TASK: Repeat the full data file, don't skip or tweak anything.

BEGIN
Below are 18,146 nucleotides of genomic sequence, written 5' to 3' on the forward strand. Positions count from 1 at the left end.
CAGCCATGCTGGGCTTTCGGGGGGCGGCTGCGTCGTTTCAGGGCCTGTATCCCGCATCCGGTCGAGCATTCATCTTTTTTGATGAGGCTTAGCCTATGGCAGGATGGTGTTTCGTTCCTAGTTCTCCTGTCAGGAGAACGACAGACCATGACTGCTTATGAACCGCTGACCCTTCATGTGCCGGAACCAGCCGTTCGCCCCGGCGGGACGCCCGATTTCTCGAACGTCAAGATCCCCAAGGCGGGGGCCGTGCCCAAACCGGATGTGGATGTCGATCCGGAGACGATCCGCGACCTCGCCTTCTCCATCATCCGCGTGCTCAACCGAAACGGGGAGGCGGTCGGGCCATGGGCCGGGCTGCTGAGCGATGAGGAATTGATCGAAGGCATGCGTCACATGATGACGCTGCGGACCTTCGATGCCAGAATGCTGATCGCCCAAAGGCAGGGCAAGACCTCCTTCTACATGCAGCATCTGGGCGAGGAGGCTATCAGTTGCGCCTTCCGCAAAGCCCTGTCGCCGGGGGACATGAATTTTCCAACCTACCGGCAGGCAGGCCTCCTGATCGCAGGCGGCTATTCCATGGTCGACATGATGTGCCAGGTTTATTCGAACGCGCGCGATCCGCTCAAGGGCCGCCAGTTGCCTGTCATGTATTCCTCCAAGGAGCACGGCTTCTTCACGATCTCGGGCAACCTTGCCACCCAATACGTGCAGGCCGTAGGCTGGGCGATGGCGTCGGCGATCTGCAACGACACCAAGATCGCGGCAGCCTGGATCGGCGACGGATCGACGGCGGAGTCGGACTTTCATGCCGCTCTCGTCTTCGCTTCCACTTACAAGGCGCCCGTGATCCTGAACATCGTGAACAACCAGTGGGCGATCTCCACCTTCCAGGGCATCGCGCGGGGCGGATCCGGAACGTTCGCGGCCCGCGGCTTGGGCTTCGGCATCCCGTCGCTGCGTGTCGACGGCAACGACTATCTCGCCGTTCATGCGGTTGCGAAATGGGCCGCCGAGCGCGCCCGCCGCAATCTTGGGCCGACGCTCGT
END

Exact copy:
Below are 18,146 nucleotides of genomic sequence, written 5' to 3' on the forward strand. Positions count from 1 at the left end.
CAGCCATGCTGGGCTTTCGGGGGGCGGCTGCGTCGTTTCAGGGCCTGTATCCCGCATCCGGTCGAGCATTCATCTTTTTTGATGAGGCTTAGCCTATGGCAGGATGGTGTTTCGTTCCTAGTTCTCCTGTCAGGAGAACGACAGACCATGACTGCTTATGAACCGCTGACCCTTCATGTGCCGGAACCAGCCGTTCGCCCCGGCGGGACGCCCGATTTCTCGAACGTCAAGATCCCCAAGGCGGGGGCCGTGCCCAAACCGGATGTGGATGTCGATCCGGAGACGATCCGCGACCTCGCCTTCTCCATCATCCGCGTGCTCAACCGAAACGGGGAGGCGGTCGGGCCATGGGCCGGGCTGCTGAGCGATGAGGAATTGATCGAAGGCATGCGTCACATGATGACGCTGCGGACCTTCGATGCCAGAATGCTGATCGCCCAAAGGCAGGGCAAGACCTCCTTCTACATGCAGCATCTGGGCGAGGAGGCTATCAGTTGCGCCTTCCGCAAAGCCCTGTCGCCGGGGGACATGAATTTTCCAACCTACCGGCAGGCAGGCCTCCTGATCGCAGGCGGCTATTCCATGGTCGACATGATGTGCCAGGTTTATTCGAACGCGCGCGATCCGCTCAAGGGCCGCCAGTTGCCTGTCATGTATTCCTCCAAGGAGCACGGCTTCTTCACGATCTCGGGCAACCTTGCCACCCAATACGTGCAGGCCGTAGGCTGGGCGATGGCGTCGGCGATCTGCAACGACACCAAGATCGCGGCAGCCTGGATCGGCGACGGATCGACGGCGGAGTCGGACTTTCATGCCGCTCTCGTCTTCGCTTCCACTTACAAGGCGCCCGTGATCCTGAACATCGTGAACAACCAGTGGGCGATCTCCACCTTCCAGGGCATCGCGCGGGGCGGATCCGGAACGTTCGCGGCCCGCGGCTTGGGCTTCGGCATCCCGTCGCTGCGTGTCGACGGCAACGACTATCTCGCCGTTCATGCGGTTGCGAAATGGGCCGCCGAGCGCGCCCGCCGCAATCTTGGGCCGACGCTCGT